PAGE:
Wednesday, June 19, 2013

Are rape jokes funny?

Are rape jokes funny?  Racist jokes?  Holocaust jokes?  Are they funny?  Should certain subjects be off-limits when it comes to comedy?

I've been encountering this debate numerous times lately.  There was a big stink raised when somebody demoing a video game on-stage during E3 made a rape joke to a competing female player on the stage with him.

Jokes about horrific subject matter can be funny.  However, the fact alone that they revolve around horrific subject matter does not automatically make them funny.

Here's the thing.  If somebody tells a skillfully-crafted rape joke and it gets a laugh, rape is not the target of the joke.  Rape is not the thing that's being laughed at.  There's obviously nothing funny about rape, in and of itself.  There's nothing funny about somebody being sexually assaulted and being robbed of all of his or her control.  The image is horrifying.  However, when that horrifying image is combined with an element of absurdity in a well-told joke, the joke has potential to be very funny.  It's the enormous contrast between whatever that absurd element you've introduced is and the undeniable horror of the subject that produces laughter.

I use my newly-created Twitter account to tell a lot of offensive jokes.  A couple of them involved rape.  Here's one:

"Jokes about rape disgust me, it's too strong a word for any comedic context.  That's why I only use it when I'm actually raping people."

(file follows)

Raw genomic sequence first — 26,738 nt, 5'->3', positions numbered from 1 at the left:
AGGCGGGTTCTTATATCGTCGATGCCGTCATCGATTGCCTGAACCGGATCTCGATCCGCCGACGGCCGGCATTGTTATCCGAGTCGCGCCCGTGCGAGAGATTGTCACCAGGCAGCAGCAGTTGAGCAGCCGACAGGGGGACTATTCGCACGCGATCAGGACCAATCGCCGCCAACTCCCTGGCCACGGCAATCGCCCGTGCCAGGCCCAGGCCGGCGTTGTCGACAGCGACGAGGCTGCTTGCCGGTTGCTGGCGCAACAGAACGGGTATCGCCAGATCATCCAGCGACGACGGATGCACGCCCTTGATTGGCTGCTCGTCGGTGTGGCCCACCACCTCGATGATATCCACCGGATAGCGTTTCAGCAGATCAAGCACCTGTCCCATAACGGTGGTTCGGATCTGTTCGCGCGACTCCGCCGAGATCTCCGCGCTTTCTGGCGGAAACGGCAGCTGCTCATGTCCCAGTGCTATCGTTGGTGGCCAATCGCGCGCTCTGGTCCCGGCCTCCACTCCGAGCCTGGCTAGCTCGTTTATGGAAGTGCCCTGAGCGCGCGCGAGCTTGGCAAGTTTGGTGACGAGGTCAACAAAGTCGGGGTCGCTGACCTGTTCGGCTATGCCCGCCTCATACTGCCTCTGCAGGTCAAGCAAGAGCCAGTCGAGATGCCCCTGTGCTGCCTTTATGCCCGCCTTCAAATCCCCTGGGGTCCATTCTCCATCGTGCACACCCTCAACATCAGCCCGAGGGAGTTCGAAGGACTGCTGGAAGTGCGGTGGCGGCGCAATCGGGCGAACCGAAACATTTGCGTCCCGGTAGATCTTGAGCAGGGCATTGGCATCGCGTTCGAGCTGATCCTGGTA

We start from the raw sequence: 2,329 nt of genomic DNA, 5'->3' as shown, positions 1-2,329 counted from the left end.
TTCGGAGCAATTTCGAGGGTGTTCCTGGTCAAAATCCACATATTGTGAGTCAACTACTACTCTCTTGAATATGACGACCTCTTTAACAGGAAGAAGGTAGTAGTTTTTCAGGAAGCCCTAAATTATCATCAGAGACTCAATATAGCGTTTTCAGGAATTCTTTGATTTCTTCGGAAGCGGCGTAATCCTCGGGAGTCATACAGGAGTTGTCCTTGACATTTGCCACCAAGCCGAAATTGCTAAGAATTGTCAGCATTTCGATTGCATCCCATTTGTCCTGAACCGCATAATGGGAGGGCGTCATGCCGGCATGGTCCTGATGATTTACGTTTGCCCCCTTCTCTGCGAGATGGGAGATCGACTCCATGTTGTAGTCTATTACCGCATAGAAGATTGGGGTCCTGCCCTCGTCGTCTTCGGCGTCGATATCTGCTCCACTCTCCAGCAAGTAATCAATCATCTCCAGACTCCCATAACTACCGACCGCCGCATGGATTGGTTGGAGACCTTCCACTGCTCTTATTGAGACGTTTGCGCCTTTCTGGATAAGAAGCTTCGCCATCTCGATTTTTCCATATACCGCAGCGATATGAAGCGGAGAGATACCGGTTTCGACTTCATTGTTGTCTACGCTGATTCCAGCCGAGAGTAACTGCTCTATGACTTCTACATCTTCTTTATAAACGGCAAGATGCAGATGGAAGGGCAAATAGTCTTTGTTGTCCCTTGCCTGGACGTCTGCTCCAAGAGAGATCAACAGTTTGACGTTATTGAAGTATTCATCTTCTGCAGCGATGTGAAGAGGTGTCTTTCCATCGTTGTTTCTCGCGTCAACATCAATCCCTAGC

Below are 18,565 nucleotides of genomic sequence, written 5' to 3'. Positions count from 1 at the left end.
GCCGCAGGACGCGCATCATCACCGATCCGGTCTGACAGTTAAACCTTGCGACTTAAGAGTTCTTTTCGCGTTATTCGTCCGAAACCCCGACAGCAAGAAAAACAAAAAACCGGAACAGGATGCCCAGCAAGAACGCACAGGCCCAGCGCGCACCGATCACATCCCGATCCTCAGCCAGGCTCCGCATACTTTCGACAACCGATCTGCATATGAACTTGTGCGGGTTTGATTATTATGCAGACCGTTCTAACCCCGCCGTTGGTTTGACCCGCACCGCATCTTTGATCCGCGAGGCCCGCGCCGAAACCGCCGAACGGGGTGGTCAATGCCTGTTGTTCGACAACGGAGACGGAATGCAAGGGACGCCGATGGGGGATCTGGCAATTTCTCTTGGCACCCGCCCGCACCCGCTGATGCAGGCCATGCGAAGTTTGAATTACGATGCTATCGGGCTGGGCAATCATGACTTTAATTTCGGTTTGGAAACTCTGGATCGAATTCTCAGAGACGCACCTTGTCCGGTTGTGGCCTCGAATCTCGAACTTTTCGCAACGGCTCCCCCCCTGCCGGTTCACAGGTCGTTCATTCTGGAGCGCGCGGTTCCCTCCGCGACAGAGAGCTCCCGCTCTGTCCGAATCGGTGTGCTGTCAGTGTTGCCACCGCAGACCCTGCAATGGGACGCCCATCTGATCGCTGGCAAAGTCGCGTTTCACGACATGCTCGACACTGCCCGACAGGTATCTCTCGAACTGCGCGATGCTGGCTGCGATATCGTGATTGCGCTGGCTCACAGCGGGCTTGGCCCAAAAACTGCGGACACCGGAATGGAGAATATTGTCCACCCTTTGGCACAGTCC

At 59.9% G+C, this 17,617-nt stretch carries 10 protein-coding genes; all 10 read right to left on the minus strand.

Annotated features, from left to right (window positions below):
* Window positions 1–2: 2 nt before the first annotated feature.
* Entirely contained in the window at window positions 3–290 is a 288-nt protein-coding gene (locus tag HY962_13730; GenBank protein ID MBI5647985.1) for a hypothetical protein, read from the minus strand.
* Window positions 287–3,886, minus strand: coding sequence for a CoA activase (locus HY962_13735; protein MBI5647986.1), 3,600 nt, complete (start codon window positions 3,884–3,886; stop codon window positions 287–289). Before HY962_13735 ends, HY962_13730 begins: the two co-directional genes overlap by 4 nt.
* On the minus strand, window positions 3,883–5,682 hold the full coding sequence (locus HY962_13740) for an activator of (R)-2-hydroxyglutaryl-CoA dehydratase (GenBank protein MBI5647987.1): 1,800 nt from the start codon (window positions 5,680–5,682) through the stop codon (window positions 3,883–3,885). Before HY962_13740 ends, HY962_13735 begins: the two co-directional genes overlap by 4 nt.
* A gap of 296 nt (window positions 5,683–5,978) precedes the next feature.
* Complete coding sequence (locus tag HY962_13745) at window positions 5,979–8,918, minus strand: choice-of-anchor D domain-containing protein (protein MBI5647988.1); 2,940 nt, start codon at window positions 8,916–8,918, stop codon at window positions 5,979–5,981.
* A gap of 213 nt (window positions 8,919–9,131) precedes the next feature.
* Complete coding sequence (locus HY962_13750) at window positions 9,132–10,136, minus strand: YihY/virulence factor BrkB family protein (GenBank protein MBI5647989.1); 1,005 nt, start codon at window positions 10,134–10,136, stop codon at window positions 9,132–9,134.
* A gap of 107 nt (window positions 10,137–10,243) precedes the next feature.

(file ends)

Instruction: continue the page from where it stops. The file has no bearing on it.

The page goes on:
People who follow me considered this funny.  What makes it funny?  Is it solely the fact that I've stated I rape people?  Of course not.  But that's juxtaposed with the false sense of security I establish in readers of the joke in the first sentence, which states my belief that rape should never be joked about.  It suggests that I would definitely have a problem when it comes to actually raping somebody, but the sentence that follows it takes it completely in the other direction.  Set-up, punch-line.  That's a joke.

Here's another one I wrote:

"Life can be a struggle for victims of sexual abuse.  That's why I murder them afterwards."

Why is this funny?  The fact that I've stated I murder people?  No.  The second sentence takes the idea placed in people's minds by the first sentence and turns it completely on its head.  It's the contrast that's funny.  A set-up alone isn't funny, and a punch-line alone isn't funny.  That's why a joke needs both.

If you ask me, the joke that was said on-stage at E3 wasn't funny, and it shouldn't have been said.  Why do I think that?  Because rape jokes aren't funny?  No, because there was no set-up to the punch-line.  All the guy had said was, "Just let it happen, it'll be over soon."  It suggests the idea of rape without contrasting it with anything, and it's the contrast that's key.

Jokes about offensive subject matter can be very funny.  But the contrast generated by the joke needs to be large and funny enough to warrant the incorporation of whatever the offensive subject is.  A joke should be able to be made about anything as long as the joke teller is skillful enough.